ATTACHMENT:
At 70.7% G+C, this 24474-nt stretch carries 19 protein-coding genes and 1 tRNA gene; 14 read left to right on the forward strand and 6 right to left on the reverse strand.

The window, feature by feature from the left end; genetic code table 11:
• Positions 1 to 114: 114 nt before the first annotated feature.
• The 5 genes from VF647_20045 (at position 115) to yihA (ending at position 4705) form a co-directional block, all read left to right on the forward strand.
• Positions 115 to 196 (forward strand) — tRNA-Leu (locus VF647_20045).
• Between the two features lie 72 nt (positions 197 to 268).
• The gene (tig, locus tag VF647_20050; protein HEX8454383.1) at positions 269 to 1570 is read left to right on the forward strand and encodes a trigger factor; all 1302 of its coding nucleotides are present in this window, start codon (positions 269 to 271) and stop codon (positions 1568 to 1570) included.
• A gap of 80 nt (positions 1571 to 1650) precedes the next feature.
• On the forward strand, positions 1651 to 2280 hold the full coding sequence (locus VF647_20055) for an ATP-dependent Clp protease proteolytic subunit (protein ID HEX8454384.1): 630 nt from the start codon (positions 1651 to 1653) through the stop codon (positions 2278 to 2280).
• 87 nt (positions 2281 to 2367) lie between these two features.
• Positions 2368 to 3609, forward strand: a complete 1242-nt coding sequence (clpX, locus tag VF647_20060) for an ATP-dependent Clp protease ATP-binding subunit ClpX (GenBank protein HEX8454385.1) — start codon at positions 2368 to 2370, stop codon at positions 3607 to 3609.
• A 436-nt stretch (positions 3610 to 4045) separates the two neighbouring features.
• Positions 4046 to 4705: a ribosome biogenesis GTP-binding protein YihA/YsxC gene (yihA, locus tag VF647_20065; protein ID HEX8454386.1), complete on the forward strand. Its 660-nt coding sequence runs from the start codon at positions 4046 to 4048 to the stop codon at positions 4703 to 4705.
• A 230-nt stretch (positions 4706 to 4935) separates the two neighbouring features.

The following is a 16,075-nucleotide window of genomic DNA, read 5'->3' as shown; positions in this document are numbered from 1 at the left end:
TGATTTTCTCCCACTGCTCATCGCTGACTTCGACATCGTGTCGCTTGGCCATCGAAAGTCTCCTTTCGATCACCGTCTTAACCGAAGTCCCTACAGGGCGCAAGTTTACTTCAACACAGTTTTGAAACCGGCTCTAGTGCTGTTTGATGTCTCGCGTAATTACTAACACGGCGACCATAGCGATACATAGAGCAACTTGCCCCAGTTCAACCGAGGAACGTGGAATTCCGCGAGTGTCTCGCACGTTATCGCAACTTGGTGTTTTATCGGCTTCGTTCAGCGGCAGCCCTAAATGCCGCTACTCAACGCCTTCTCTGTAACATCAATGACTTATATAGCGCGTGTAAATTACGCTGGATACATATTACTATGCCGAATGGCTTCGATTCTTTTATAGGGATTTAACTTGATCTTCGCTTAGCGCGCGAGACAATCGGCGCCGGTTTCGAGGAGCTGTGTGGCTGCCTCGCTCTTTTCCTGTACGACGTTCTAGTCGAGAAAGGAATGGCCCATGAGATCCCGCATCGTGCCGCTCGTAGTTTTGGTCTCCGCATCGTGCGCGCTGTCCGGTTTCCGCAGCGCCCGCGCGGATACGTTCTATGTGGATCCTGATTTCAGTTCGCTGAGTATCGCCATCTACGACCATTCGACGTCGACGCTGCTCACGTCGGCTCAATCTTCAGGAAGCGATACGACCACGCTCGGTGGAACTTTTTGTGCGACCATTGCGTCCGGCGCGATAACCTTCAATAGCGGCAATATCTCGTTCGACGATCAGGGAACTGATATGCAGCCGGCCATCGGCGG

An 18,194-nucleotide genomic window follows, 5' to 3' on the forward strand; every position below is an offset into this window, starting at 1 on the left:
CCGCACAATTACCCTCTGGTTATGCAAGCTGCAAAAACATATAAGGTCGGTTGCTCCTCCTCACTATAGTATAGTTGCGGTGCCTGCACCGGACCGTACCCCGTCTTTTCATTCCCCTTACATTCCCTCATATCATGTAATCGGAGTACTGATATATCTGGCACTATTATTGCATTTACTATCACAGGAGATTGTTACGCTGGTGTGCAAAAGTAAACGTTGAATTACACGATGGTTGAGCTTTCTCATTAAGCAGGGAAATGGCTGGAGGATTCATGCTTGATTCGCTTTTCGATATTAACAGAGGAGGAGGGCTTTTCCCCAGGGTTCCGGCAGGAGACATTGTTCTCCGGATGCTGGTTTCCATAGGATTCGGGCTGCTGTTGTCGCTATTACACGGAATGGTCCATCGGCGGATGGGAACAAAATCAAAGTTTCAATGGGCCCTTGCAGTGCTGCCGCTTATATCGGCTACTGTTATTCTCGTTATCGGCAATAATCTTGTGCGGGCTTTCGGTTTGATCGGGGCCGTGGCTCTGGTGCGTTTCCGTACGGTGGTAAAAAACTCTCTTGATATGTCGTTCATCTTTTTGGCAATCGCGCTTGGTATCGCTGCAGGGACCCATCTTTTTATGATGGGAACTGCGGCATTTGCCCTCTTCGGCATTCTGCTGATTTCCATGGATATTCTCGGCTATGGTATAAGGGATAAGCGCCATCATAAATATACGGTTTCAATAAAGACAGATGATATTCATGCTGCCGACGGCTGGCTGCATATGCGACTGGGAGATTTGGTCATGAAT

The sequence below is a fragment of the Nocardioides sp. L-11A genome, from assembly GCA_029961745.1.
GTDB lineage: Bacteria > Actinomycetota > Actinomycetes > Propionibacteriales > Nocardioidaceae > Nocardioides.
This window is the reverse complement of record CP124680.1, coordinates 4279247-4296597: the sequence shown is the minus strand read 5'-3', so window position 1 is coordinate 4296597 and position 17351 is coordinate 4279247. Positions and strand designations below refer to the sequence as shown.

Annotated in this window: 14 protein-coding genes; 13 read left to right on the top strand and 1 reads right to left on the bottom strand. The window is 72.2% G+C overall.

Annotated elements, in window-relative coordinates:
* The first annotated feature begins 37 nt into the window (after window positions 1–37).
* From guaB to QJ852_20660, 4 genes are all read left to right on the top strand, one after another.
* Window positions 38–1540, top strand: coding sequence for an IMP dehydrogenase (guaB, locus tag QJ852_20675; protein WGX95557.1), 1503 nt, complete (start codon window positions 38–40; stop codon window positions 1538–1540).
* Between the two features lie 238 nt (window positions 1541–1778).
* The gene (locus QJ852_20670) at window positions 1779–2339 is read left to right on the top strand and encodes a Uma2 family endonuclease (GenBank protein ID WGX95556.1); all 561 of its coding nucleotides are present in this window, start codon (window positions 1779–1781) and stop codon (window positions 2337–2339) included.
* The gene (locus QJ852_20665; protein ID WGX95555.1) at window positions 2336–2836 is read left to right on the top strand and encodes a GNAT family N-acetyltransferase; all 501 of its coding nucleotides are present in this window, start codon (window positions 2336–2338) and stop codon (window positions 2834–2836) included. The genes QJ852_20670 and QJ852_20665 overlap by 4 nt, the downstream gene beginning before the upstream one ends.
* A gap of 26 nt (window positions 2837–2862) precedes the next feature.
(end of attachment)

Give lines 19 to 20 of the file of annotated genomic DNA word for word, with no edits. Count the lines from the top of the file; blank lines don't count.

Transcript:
The sequence below is a fragment of the Nocardioides sp. L-11A genome, from assembly GCA_029961745.1.
GTDB lineage: Bacteria > Actinomycetota > Actinomycetes > Propionibacteriales > Nocardioidaceae > Nocardioides.